In the 1990s, the city of Frankfurt wrestled with a formidable drug problem. Drug-related deaths were reaching all-time highs and policing of open air drug scenes wasted significant law enforcement resources.
However, rather than doubling down on a failed strategy, leaders in Frankfurt engaged multiple stakeholders in order to balance the city's approach to drugs. Repressive means were directed toward the traffic of illicit drugs, not against drug dependent people and the communities they lived in. What repressive measures were used were closely connected with health and social services for drug users. The actions initiated from 1992 onwards resulted not only in a decline of drug–related deaths—from 147 in 1991 to low-twenties in recent years—but also to a decrease in crime. This paper tells the story of the “Frankfurt Way” and describes how the city made life better for everyone.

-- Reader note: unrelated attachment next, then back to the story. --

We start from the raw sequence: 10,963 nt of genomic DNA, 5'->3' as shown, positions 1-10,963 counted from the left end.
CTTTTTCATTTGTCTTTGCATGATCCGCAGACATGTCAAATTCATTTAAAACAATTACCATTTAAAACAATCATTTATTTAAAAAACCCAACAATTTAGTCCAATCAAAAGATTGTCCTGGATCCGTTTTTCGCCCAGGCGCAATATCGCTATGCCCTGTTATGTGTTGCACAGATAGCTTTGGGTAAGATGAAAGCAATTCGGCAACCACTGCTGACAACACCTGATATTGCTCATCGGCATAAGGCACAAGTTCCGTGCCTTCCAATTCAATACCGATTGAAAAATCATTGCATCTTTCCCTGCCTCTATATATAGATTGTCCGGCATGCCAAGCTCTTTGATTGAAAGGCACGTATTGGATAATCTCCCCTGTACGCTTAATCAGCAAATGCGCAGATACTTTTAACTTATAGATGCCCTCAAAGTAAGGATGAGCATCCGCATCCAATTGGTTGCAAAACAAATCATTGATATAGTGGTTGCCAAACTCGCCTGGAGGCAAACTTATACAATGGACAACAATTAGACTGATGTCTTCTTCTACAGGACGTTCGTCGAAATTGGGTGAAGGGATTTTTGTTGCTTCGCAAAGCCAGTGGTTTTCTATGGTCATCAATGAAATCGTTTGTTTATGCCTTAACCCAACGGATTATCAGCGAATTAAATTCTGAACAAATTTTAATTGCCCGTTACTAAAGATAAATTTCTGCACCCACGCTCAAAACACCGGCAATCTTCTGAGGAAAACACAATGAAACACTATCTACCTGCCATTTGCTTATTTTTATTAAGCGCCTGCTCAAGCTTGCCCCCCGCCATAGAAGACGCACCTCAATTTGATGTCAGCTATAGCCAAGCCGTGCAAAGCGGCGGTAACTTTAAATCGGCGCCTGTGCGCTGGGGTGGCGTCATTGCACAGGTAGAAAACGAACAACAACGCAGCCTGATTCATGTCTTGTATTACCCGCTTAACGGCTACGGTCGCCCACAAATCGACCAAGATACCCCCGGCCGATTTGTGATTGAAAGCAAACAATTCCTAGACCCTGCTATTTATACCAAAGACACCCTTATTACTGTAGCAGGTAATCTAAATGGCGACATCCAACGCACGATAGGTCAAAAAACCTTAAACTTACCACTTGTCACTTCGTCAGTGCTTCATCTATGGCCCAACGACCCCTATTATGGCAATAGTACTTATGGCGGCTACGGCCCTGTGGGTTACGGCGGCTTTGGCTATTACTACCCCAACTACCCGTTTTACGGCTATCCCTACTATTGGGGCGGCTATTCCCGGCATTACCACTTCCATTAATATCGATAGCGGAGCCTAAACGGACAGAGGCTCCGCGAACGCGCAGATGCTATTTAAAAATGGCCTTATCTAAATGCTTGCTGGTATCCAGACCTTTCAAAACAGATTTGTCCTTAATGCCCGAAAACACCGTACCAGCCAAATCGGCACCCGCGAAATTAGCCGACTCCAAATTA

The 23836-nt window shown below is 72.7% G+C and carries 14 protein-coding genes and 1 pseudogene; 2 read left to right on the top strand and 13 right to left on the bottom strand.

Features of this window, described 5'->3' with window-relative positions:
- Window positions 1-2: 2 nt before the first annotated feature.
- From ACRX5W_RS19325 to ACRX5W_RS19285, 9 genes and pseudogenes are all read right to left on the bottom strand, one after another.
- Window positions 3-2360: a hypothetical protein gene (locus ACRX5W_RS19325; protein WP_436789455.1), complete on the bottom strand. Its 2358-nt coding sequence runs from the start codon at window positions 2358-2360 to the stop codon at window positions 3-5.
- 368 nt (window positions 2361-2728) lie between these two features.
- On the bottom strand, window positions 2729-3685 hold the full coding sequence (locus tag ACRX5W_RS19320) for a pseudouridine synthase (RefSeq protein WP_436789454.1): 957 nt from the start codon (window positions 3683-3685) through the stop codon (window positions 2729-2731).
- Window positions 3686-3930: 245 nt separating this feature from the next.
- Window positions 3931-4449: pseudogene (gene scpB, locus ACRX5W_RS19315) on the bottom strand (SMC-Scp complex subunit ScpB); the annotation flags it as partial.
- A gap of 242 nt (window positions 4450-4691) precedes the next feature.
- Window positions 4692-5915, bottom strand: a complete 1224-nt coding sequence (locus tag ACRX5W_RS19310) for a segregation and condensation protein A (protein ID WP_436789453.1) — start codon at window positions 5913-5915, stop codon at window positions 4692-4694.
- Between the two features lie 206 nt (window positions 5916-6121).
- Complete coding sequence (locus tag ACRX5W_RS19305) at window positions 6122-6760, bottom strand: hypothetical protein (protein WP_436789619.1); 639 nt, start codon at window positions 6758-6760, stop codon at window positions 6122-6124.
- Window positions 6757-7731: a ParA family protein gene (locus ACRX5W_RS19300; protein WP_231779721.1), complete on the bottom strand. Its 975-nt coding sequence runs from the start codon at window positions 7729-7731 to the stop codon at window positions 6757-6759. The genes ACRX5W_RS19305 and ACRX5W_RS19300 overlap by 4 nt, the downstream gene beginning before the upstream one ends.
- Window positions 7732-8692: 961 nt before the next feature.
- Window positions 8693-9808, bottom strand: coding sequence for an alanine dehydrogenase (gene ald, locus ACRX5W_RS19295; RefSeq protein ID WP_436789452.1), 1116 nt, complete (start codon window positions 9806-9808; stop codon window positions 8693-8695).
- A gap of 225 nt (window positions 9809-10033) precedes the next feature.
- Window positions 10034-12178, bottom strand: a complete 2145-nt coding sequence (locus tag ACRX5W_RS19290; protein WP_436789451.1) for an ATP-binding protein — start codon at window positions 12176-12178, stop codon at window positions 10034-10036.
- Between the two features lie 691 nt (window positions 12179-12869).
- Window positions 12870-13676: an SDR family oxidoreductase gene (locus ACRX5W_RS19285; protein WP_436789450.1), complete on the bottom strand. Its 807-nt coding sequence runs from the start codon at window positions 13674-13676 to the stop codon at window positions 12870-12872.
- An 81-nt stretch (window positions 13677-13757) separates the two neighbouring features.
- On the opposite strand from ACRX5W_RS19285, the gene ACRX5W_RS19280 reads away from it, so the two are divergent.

This paper was produced for the 2013 International Conference on Drug Policy and Policing in Frankfurt Germany. The conference, which was supported by the Open Society Foundations, brought together high-level police officials from around the world in order to discuss innovative and effective drug law enforcement strategies in the world.